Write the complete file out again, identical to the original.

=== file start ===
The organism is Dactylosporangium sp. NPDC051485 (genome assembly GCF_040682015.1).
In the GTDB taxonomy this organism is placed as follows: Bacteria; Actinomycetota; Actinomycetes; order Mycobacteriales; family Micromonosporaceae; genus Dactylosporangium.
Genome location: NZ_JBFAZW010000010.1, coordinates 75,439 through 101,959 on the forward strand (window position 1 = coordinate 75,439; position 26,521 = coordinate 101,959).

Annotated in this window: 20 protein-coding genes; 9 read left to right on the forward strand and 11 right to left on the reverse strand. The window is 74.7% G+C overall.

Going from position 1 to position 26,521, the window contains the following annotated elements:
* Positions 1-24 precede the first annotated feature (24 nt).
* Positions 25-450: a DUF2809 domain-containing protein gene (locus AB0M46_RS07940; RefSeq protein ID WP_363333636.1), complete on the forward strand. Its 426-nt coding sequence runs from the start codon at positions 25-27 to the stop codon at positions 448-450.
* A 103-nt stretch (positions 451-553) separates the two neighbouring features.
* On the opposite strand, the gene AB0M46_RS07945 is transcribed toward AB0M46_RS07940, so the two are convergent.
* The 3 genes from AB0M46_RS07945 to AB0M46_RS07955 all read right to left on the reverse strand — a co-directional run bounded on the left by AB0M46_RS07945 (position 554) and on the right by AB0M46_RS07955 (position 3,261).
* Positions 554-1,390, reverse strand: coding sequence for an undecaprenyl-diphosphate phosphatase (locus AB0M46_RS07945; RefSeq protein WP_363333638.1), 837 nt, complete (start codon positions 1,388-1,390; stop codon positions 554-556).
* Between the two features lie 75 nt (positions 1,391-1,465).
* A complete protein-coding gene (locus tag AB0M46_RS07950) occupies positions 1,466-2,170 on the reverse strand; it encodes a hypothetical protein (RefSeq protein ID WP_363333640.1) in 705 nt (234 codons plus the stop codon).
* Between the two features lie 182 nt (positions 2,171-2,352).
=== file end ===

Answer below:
The organism is Dactylosporangium sp. NPDC051485 (genome assembly GCF_040682015.1).
In the GTDB taxonomy this organism is placed as follows: Bacteria; Actinomycetota; Actinomycetes; order Mycobacteriales; family Micromonosporaceae; genus Dactylosporangium.
Genome location: NZ_JBFAZW010000010.1, coordinates 75,439 through 101,959 on the forward strand (window position 1 = coordinate 75,439; position 26,521 = coordinate 101,959).

Annotated in this window: 20 protein-coding genes; 9 read left to right on the forward strand and 11 right to left on the reverse strand. The window is 74.7% G+C overall.

Going from position 1 to position 26,521, the window contains the following annotated elements:
* Positions 1-24 precede the first annotated feature (24 nt).
* Positions 25-450: a DUF2809 domain-containing protein gene (locus AB0M46_RS07940; RefSeq protein ID WP_363333636.1), complete on the forward strand. Its 426-nt coding sequence runs from the start codon at positions 25-27 to the stop codon at positions 448-450.
* A 103-nt stretch (positions 451-553) separates the two neighbouring features.
* On the opposite strand, the gene AB0M46_RS07945 is transcribed toward AB0M46_RS07940, so the two are convergent.
* The 3 genes from AB0M46_RS07945 to AB0M46_RS07955 all read right to left on the reverse strand — a co-directional run bounded on the left by AB0M46_RS07945 (position 554) and on the right by AB0M46_RS07955 (position 3,261).
* Positions 554-1,390, reverse strand: coding sequence for an undecaprenyl-diphosphate phosphatase (locus AB0M46_RS07945; RefSeq protein WP_363333638.1), 837 nt, complete (start codon positions 1,388-1,390; stop codon positions 554-556).
* Between the two features lie 75 nt (positions 1,391-1,465).
* A complete protein-coding gene (locus tag AB0M46_RS07950) occupies positions 1,466-2,170 on the reverse strand; it encodes a hypothetical protein (RefSeq protein ID WP_363333640.1) in 705 nt (234 codons plus the stop codon).
* Between the two features lie 182 nt (positions 2,171-2,352).